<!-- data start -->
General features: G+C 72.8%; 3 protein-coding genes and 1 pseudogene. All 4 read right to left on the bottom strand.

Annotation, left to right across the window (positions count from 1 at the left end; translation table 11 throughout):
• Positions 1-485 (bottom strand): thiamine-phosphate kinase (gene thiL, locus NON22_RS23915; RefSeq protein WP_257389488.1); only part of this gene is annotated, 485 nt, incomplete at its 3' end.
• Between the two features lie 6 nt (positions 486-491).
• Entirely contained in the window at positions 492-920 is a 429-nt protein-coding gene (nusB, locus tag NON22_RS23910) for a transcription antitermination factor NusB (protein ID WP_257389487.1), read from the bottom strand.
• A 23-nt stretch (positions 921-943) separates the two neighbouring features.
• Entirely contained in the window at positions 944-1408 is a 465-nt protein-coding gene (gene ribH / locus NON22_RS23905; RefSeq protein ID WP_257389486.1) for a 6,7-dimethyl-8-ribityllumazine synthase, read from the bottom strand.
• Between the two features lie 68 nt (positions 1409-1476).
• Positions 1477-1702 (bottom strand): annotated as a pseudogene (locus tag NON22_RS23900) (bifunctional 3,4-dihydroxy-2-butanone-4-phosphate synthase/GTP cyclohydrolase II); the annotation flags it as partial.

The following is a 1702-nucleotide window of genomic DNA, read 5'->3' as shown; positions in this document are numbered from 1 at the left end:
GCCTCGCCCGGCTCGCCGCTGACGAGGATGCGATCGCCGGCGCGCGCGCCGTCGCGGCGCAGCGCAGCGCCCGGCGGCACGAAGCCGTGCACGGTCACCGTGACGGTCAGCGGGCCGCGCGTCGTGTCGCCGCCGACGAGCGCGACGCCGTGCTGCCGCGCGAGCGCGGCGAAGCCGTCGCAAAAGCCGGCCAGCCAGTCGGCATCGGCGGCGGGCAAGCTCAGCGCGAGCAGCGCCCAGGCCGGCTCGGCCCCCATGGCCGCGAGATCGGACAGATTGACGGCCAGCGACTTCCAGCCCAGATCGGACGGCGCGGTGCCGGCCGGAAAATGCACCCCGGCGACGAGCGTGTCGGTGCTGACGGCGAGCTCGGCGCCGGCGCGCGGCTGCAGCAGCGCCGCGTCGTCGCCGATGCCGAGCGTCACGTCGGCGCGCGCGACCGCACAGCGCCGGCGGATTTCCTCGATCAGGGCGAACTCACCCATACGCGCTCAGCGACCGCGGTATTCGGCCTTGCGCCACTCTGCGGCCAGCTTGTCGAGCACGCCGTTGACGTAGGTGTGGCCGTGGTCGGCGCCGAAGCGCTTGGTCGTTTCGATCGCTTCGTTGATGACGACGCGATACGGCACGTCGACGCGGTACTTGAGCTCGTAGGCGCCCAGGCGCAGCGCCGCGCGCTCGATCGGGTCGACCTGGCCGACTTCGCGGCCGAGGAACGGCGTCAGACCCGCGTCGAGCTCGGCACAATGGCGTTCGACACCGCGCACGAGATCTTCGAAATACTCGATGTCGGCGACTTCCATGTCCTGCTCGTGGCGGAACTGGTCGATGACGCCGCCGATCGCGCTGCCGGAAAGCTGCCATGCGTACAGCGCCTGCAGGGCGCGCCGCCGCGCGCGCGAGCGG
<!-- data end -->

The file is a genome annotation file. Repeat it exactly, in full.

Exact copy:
General features: G+C 72.8%; 3 protein-coding genes and 1 pseudogene. All 4 read right to left on the bottom strand.

Annotation, left to right across the window (positions count from 1 at the left end; translation table 11 throughout):
• Positions 1-485 (bottom strand): thiamine-phosphate kinase (gene thiL, locus NON22_RS23915; RefSeq protein WP_257389488.1); only part of this gene is annotated, 485 nt, incomplete at its 3' end.
• Between the two features lie 6 nt (positions 486-491).
• Entirely contained in the window at positions 492-920 is a 429-nt protein-coding gene (nusB, locus tag NON22_RS23910) for a transcription antitermination factor NusB (protein ID WP_257389487.1), read from the bottom strand.
• A 23-nt stretch (positions 921-943) separates the two neighbouring features.
• Entirely contained in the window at positions 944-1408 is a 465-nt protein-coding gene (gene ribH / locus NON22_RS23905; RefSeq protein ID WP_257389486.1) for a 6,7-dimethyl-8-ribityllumazine synthase, read from the bottom strand.
• Between the two features lie 68 nt (positions 1409-1476).
• Positions 1477-1702 (bottom strand): annotated as a pseudogene (locus tag NON22_RS23900) (bifunctional 3,4-dihydroxy-2-butanone-4-phosphate synthase/GTP cyclohydrolase II); the annotation flags it as partial.

The following is a 1702-nucleotide window of genomic DNA, read 5'->3' as shown; positions in this document are numbered from 1 at the left end:
GCCTCGCCCGGCTCGCCGCTGACGAGGATGCGATCGCCGGCGCGCGCGCCGTCGCGGCGCAGCGCAGCGCCCGGCGGCACGAAGCCGTGCACGGTCACCGTGACGGTCAGCGGGCCGCGCGTCGTGTCGCCGCCGACGAGCGCGACGCCGTGCTGCCGCGCGAGCGCGGCGAAGCCGTCGCAAAAGCCGGCCAGCCAGTCGGCATCGGCGGCGGGCAAGCTCAGCGCGAGCAGCGCCCAGGCCGGCTCGGCCCCCATGGCCGCGAGATCGGACAGATTGACGGCCAGCGACTTCCAGCCCAGATCGGACGGCGCGGTGCCGGCCGGAAAATGCACCCCGGCGACGAGCGTGTCGGTGCTGACGGCGAGCTCGGCGCCGGCGCGCGGCTGCAGCAGCGCCGCGTCGTCGCCGATGCCGAGCGTCACGTCGGCGCGCGCGACCGCACAGCGCCGGCGGATTTCCTCGATCAGGGCGAACTCACCCATACGCGCTCAGCGACCGCGGTATTCGGCCTTGCGCCACTCTGCGGCCAGCTTGTCGAGCACGCCGTTGACGTAGGTGTGGCCGTGGTCGGCGCCGAAGCGCTTGGTCGTTTCGATCGCTTCGTTGATGACGACGCGATACGGCACGTCGACGCGGTACTTGAGCTCGTAGGCGCCCAGGCGCAGCGCCGCGCGCTCGATCGGGTCGACCTGGCCGACTTCGCGGCCGAGGAACGGCGTCAGACCCGCGTCGAGCTCGGCACAATGGCGTTCGACACCGCGCACGAGATCTTCGAAATACTCGATGTCGGCGACTTCCATGTCCTGCTCGTGGCGGAACTGGTCGATGACGCCGCCGATCGCGCTGCCGGAAAGCTGCCATGCGTACAGCGCCTGCAGGGCGCGCCGCCGCGCGCGCGAGCGG